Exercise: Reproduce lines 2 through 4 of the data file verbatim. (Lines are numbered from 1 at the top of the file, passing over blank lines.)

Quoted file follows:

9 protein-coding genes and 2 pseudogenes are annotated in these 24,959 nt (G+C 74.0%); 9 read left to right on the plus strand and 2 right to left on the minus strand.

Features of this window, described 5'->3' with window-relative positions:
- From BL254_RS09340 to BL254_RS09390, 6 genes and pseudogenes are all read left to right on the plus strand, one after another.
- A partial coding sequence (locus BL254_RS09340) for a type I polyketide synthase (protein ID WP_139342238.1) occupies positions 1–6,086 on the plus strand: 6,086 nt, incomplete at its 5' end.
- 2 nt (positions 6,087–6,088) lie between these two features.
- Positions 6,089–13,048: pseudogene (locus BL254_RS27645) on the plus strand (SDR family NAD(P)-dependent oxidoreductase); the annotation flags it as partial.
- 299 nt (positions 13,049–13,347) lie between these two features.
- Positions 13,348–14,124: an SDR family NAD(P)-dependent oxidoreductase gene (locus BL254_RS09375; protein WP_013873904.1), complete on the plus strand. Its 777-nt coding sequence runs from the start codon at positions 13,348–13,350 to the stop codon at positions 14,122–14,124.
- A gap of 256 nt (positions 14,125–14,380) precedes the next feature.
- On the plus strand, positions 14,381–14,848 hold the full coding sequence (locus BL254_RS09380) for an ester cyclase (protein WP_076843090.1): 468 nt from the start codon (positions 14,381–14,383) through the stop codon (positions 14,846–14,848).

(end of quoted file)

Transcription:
Features of this window, described 5'->3' with window-relative positions:
- From BL254_RS09340 to BL254_RS09390, 6 genes and pseudogenes are all read left to right on the plus strand, one after another.
- A partial coding sequence (locus BL254_RS09340) for a type I polyketide synthase (protein ID WP_139342238.1) occupies positions 1–6,086 on the plus strand: 6,086 nt, incomplete at its 5' end.